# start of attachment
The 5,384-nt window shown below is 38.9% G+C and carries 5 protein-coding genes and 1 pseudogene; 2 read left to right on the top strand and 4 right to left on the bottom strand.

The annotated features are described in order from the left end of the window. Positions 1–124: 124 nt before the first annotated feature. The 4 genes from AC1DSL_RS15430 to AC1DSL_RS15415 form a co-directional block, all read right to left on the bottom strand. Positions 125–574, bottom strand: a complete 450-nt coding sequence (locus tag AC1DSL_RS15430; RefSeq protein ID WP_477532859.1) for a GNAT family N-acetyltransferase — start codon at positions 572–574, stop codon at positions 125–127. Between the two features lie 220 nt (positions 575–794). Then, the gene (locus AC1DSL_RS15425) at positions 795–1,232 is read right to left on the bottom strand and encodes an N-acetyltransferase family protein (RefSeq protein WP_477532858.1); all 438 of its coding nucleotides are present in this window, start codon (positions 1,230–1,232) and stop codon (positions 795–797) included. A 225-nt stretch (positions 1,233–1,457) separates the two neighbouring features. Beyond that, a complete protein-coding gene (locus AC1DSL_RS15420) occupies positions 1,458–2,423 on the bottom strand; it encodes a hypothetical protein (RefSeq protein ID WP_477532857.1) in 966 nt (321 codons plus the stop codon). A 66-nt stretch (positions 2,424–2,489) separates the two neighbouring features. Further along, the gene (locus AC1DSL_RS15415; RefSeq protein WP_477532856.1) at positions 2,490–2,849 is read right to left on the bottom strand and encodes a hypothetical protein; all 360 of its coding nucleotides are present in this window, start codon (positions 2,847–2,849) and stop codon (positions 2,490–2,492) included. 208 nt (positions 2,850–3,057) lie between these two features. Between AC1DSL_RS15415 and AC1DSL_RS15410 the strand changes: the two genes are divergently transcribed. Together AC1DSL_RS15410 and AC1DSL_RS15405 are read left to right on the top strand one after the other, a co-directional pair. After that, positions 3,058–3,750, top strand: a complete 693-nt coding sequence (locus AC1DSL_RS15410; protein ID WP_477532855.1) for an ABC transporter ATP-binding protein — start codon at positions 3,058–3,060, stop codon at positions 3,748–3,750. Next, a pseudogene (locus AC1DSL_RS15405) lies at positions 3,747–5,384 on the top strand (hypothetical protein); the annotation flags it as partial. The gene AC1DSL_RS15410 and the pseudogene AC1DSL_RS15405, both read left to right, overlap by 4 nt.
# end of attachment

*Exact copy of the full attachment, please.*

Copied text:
The 5,384-nt window shown below is 38.9% G+C and carries 5 protein-coding genes and 1 pseudogene; 2 read left to right on the top strand and 4 right to left on the bottom strand.

The annotated features are described in order from the left end of the window. Positions 1–124: 124 nt before the first annotated feature. The 4 genes from AC1DSL_RS15430 to AC1DSL_RS15415 form a co-directional block, all read right to left on the bottom strand. Positions 125–574, bottom strand: a complete 450-nt coding sequence (locus tag AC1DSL_RS15430; RefSeq protein ID WP_477532859.1) for a GNAT family N-acetyltransferase — start codon at positions 572–574, stop codon at positions 125–127. Between the two features lie 220 nt (positions 575–794). Then, the gene (locus AC1DSL_RS15425) at positions 795–1,232 is read right to left on the bottom strand and encodes an N-acetyltransferase family protein (RefSeq protein WP_477532858.1); all 438 of its coding nucleotides are present in this window, start codon (positions 1,230–1,232) and stop codon (positions 795–797) included. A 225-nt stretch (positions 1,233–1,457) separates the two neighbouring features. Beyond that, a complete protein-coding gene (locus AC1DSL_RS15420) occupies positions 1,458–2,423 on the bottom strand; it encodes a hypothetical protein (RefSeq protein ID WP_477532857.1) in 966 nt (321 codons plus the stop codon). A 66-nt stretch (positions 2,424–2,489) separates the two neighbouring features. Further along, the gene (locus AC1DSL_RS15415; RefSeq protein WP_477532856.1) at positions 2,490–2,849 is read right to left on the bottom strand and encodes a hypothetical protein; all 360 of its coding nucleotides are present in this window, start codon (positions 2,847–2,849) and stop codon (positions 2,490–2,492) included. 208 nt (positions 2,850–3,057) lie between these two features. Between AC1DSL_RS15415 and AC1DSL_RS15410 the strand changes: the two genes are divergently transcribed. Together AC1DSL_RS15410 and AC1DSL_RS15405 are read left to right on the top strand one after the other, a co-directional pair. After that, positions 3,058–3,750, top strand: a complete 693-nt coding sequence (locus AC1DSL_RS15410; protein ID WP_477532855.1) for an ABC transporter ATP-binding protein — start codon at positions 3,058–3,060, stop codon at positions 3,748–3,750. Next, a pseudogene (locus AC1DSL_RS15405) lies at positions 3,747–5,384 on the top strand (hypothetical protein); the annotation flags it as partial. The gene AC1DSL_RS15410 and the pseudogene AC1DSL_RS15405, both read left to right, overlap by 4 nt.